MOSCOW • Russia is verifying intelligence that Islamic State in Iraq and Syria (ISIS) leader Abu Bakr al-Baghdadi was killed near Raqqa, Syria, during a bombing raid conducted by its forces last month, its Defence Ministry said yesterday.
But a spokesman for the United States-led coalition against ISIS said he could not verify that al-Baghdadi had been killed. "We cannot confirm," said Colonel John Dorrian.
Al-Baghdadi, who has a US$25 million (S$34.6 million) bounty on his head, could be among some 30 ISIS commanders killed in the attack on an ISIS meeting in the early hours of May 28, the Russian Defence Ministry said.
Reports of al-Baghdadi's death "are being verified by various channels", it said, without elaborating. It provided no explanation for the delay in reporting the strike, which it said killed about 300 ISIS fighters. The ministry said it notified the US about the bombing raid in advance.
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Russian Foreign Minister Sergei Lavrov later said that Russia still did not have 100 per cent certainty that al-Baghdadi was killed.
The UK-based Syrian Observatory for Human Rights, which tracks the battlefield situation through a network of activists on the ground, recorded no Russian air strike on May 28, according to the group's head Rami Abdurrahman. He said all the top leaders of ISIS are thought to be in an area between the Iraqi border and Deir Ezzor, which is about 140km south-east of Raqqa.
There have previously been reports, including in March 2015 and last June, that al-Baghdadi was seriously wounded in air strikes carried out by US-led coalition forces.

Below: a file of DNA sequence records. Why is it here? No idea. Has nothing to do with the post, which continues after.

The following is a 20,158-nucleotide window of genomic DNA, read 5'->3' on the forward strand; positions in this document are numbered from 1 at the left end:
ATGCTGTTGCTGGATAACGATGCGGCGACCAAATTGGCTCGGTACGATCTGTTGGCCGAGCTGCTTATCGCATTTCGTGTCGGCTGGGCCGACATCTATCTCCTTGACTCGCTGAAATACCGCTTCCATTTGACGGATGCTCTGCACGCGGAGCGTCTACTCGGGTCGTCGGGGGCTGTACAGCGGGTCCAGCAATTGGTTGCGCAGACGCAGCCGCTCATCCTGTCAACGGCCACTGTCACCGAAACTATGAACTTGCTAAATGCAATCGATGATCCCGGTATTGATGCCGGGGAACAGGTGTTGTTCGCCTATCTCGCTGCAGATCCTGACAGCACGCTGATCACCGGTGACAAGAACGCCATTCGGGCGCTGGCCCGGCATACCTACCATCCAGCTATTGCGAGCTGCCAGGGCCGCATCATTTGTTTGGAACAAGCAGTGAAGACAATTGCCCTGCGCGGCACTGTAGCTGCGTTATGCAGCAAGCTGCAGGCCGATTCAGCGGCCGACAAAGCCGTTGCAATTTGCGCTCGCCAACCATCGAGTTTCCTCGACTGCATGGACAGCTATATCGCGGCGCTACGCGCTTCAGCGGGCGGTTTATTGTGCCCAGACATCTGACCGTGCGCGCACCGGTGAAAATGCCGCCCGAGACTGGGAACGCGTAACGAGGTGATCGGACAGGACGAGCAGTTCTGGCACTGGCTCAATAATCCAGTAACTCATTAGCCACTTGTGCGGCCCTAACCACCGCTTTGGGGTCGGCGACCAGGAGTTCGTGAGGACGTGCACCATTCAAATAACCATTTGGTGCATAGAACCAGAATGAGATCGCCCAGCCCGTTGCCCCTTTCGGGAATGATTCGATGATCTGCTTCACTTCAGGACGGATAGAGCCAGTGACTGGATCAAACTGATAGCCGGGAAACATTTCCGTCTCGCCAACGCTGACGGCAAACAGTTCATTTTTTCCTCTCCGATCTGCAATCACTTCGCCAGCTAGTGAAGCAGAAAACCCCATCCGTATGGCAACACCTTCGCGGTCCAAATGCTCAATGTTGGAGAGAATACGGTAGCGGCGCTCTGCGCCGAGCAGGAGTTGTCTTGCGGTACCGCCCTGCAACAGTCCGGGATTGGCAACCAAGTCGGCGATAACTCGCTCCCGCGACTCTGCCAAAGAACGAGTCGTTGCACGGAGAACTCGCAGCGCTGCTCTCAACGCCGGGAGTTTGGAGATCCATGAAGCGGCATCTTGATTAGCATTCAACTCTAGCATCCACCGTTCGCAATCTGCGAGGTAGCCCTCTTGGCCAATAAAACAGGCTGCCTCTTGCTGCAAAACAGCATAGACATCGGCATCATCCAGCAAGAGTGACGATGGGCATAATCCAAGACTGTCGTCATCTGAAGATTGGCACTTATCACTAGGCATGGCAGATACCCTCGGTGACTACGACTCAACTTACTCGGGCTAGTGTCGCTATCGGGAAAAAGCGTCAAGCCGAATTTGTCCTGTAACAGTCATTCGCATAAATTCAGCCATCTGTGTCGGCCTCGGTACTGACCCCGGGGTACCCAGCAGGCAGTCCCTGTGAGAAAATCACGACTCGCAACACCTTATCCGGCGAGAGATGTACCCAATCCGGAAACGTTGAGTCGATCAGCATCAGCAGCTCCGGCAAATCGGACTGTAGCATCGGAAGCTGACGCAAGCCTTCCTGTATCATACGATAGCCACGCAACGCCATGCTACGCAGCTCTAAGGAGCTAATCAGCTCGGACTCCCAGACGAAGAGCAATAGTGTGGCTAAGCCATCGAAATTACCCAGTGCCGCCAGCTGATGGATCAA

In March, US defence officials said al-Baghdadi left Mosul before Iraqi forces began their offensive there.
The 46-year-old Iraqi-born ISIS leader, nicknamed The Ghost, has not been seen in public since he proclaimed himself "caliph" in the Iraqi city of Mosul three years ago.
The fortunes of his "caliphate" have since turned - with massive simultaneous offensives by allied forces against both Mosul and Raqqa.
The last sign of life from him was in November last year, after Iraqi forces supported by the aerial might of the coalition launched their reconquest of Mosul.
In an audio recording, al-Baghdadi urged his men to defend Mosul to the bitter end.
Iraqi elite forces have since gained huge ground in Mosul. But they are still battling die-hard militants around the Old City.
Said Mr Patrick Skinner, an analyst with the Soufan Group intelligence consultancy: "It is rather remarkable that the leader of the most image-conscious terrorist group is so low-key in terms of his own publicity."
BLOOMBERG, AGENCE FRANCE-PRESSE, REUTERS